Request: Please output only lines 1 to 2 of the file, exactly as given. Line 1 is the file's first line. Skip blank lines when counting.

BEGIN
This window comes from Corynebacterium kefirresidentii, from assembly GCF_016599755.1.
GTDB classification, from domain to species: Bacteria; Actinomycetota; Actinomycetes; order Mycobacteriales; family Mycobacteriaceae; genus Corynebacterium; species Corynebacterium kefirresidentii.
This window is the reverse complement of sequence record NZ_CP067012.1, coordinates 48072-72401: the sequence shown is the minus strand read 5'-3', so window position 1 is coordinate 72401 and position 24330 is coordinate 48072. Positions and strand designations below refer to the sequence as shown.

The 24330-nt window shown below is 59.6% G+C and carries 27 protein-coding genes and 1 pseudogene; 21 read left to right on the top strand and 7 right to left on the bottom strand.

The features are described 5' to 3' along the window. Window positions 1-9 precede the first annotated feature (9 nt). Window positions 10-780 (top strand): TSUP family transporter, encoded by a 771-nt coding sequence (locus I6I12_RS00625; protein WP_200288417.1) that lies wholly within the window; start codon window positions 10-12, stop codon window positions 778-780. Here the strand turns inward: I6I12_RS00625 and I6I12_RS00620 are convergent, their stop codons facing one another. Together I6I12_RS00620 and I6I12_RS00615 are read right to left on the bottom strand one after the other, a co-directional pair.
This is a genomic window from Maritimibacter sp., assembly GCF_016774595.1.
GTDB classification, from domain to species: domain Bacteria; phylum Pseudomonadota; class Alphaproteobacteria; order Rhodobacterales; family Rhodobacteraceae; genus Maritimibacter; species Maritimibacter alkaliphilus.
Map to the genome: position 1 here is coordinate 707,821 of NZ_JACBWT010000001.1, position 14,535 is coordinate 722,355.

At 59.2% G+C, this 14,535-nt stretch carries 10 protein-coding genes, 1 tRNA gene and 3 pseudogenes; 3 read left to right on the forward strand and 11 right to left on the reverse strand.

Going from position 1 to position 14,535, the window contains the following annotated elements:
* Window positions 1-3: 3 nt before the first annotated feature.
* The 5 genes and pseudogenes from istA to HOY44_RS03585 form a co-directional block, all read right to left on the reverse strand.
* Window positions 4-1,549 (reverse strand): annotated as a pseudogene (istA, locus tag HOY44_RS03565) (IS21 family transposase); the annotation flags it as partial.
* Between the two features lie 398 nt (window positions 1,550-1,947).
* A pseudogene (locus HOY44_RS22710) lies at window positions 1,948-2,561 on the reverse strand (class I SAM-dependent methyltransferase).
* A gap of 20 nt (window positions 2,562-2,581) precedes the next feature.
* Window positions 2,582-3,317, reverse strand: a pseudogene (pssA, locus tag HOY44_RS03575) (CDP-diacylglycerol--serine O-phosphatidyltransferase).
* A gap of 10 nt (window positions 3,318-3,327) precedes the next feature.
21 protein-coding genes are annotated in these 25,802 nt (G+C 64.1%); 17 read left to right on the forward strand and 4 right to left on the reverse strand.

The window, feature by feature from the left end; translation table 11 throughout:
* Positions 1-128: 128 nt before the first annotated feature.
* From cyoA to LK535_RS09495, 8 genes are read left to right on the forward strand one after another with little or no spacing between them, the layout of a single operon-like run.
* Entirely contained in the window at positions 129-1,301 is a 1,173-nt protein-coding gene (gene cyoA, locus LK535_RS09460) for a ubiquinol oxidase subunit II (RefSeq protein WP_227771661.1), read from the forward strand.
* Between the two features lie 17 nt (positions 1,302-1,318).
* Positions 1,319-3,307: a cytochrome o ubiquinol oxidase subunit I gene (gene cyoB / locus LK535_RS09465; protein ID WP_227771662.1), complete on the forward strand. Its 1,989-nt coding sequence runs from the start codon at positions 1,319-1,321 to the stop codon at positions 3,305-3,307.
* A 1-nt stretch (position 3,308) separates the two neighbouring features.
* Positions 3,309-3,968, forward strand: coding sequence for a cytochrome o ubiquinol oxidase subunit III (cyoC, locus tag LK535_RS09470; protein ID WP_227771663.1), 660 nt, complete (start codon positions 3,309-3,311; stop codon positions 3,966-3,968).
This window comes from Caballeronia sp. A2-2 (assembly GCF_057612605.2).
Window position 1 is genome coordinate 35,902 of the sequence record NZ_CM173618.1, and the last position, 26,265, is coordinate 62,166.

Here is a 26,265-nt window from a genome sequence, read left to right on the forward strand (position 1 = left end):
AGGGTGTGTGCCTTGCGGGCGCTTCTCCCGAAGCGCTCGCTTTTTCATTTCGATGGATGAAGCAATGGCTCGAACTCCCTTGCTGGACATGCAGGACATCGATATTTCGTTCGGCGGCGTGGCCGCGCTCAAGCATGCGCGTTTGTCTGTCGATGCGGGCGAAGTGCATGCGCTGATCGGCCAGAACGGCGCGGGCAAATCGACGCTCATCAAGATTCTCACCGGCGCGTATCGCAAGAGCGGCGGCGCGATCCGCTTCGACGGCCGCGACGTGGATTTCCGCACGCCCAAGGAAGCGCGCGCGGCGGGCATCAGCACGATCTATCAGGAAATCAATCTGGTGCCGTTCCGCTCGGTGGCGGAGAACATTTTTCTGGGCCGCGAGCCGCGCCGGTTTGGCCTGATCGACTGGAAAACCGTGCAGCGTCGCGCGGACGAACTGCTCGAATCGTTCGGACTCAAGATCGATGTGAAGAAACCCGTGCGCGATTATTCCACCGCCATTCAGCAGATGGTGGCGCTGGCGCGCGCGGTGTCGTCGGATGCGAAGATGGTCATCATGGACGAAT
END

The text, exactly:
This window comes from Corynebacterium kefirresidentii, from assembly GCF_016599755.1.
GTDB classification, from domain to species: Bacteria; Actinomycetota; Actinomycetes; order Mycobacteriales; family Mycobacteriaceae; genus Corynebacterium; species Corynebacterium kefirresidentii.